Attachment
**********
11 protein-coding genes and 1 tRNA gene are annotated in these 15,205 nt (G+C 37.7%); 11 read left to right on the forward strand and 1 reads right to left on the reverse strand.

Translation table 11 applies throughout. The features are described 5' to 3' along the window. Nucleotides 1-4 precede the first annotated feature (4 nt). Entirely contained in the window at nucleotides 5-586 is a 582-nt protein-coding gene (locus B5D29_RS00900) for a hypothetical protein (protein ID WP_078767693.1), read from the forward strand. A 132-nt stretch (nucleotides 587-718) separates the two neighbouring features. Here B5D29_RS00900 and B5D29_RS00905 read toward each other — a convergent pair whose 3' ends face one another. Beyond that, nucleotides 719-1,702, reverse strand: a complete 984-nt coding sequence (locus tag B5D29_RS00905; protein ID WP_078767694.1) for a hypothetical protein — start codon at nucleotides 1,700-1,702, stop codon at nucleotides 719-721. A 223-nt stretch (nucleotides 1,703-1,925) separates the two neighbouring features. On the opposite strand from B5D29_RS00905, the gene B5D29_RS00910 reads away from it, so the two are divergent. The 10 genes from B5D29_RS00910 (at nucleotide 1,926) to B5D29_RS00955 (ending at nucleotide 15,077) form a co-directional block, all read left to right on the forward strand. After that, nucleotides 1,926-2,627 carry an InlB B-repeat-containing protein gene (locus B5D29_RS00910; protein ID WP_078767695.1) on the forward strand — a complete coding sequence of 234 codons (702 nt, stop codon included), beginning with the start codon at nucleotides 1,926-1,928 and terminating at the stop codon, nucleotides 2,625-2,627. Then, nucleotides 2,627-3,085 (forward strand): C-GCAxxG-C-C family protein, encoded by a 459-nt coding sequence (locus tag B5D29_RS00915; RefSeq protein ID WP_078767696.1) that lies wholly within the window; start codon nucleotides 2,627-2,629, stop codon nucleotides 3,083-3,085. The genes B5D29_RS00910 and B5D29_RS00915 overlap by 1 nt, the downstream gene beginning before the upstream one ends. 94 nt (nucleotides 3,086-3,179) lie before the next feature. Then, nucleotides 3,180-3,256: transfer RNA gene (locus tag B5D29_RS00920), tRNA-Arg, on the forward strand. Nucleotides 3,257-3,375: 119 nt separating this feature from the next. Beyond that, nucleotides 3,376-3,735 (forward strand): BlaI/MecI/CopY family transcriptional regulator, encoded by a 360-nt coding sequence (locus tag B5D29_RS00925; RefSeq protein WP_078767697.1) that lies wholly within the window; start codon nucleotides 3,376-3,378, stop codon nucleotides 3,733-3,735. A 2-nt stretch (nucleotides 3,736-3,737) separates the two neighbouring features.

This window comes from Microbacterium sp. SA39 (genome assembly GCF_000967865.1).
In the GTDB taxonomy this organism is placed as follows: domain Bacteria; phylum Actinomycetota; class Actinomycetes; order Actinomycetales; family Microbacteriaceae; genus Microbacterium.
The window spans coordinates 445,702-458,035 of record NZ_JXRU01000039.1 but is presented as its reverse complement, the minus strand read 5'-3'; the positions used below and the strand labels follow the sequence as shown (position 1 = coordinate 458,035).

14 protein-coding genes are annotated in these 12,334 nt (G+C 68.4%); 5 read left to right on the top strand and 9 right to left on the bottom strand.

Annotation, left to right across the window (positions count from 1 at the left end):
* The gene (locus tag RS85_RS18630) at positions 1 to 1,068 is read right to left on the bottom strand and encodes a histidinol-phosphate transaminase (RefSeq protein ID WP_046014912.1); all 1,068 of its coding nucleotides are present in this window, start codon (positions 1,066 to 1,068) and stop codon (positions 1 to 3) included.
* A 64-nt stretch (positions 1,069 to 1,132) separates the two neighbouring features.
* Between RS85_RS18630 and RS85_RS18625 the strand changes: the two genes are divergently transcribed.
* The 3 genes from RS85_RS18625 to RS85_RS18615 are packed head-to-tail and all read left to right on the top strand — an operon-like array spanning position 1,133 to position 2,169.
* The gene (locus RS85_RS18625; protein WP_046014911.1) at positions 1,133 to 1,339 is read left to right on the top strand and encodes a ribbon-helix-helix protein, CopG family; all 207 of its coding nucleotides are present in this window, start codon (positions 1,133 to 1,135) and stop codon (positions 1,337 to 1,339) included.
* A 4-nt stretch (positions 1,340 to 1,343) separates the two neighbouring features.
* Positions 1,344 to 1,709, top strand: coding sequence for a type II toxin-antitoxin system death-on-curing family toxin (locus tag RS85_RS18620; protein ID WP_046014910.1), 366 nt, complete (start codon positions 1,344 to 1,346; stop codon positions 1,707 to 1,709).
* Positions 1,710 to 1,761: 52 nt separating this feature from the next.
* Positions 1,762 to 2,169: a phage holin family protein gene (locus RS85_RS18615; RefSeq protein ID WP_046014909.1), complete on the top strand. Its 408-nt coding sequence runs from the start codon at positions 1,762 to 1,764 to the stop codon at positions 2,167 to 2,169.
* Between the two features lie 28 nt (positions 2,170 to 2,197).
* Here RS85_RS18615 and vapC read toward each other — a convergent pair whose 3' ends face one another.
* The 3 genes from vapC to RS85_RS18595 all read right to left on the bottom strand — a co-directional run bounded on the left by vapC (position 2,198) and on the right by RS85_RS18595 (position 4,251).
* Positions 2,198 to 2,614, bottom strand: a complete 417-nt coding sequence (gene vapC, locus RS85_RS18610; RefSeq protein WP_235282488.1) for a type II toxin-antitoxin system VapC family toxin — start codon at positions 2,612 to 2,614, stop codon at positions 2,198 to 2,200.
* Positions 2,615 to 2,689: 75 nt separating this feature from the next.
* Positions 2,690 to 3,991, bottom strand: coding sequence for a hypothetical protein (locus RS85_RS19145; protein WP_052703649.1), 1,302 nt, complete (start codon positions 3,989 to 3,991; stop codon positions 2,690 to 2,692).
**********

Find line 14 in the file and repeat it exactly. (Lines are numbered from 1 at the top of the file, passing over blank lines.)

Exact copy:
* Positions 1,344 to 1,709, top strand: coding sequence for a type II toxin-antitoxin system death-on-curing family toxin (locus tag RS85_RS18620; protein ID WP_046014910.1), 366 nt, complete (start codon positions 1,344 to 1,346; stop codon positions 1,707 to 1,709).